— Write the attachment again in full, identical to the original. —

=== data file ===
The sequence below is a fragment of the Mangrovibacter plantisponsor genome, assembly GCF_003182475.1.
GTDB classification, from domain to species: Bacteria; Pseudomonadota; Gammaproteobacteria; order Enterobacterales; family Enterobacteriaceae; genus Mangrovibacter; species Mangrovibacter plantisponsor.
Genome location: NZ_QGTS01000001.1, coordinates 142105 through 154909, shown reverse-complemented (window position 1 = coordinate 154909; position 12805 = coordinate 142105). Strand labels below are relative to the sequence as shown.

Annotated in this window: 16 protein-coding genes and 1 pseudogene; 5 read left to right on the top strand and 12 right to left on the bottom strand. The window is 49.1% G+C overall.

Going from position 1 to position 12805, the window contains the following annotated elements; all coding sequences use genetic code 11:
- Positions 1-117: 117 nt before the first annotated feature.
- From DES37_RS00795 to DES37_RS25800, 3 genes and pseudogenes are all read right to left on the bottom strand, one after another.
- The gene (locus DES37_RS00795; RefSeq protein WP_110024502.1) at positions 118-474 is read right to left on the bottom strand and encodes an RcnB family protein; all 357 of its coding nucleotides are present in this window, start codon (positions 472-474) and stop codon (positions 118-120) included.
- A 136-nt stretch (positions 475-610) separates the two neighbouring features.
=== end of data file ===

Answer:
The sequence below is a fragment of the Mangrovibacter plantisponsor genome, assembly GCF_003182475.1.
GTDB classification, from domain to species: Bacteria; Pseudomonadota; Gammaproteobacteria; order Enterobacterales; family Enterobacteriaceae; genus Mangrovibacter; species Mangrovibacter plantisponsor.
Genome location: NZ_QGTS01000001.1, coordinates 142105 through 154909, shown reverse-complemented (window position 1 = coordinate 154909; position 12805 = coordinate 142105). Strand labels below are relative to the sequence as shown.

Annotated in this window: 16 protein-coding genes and 1 pseudogene; 5 read left to right on the top strand and 12 right to left on the bottom strand. The window is 49.1% G+C overall.

Going from position 1 to position 12805, the window contains the following annotated elements; all coding sequences use genetic code 11:
- Positions 1-117: 117 nt before the first annotated feature.
- From DES37_RS00795 to DES37_RS25800, 3 genes and pseudogenes are all read right to left on the bottom strand, one after another.
- The gene (locus DES37_RS00795; RefSeq protein WP_110024502.1) at positions 118-474 is read right to left on the bottom strand and encodes an RcnB family protein; all 357 of its coding nucleotides are present in this window, start codon (positions 472-474) and stop codon (positions 118-120) included.
- A 136-nt stretch (positions 475-610) separates the two neighbouring features.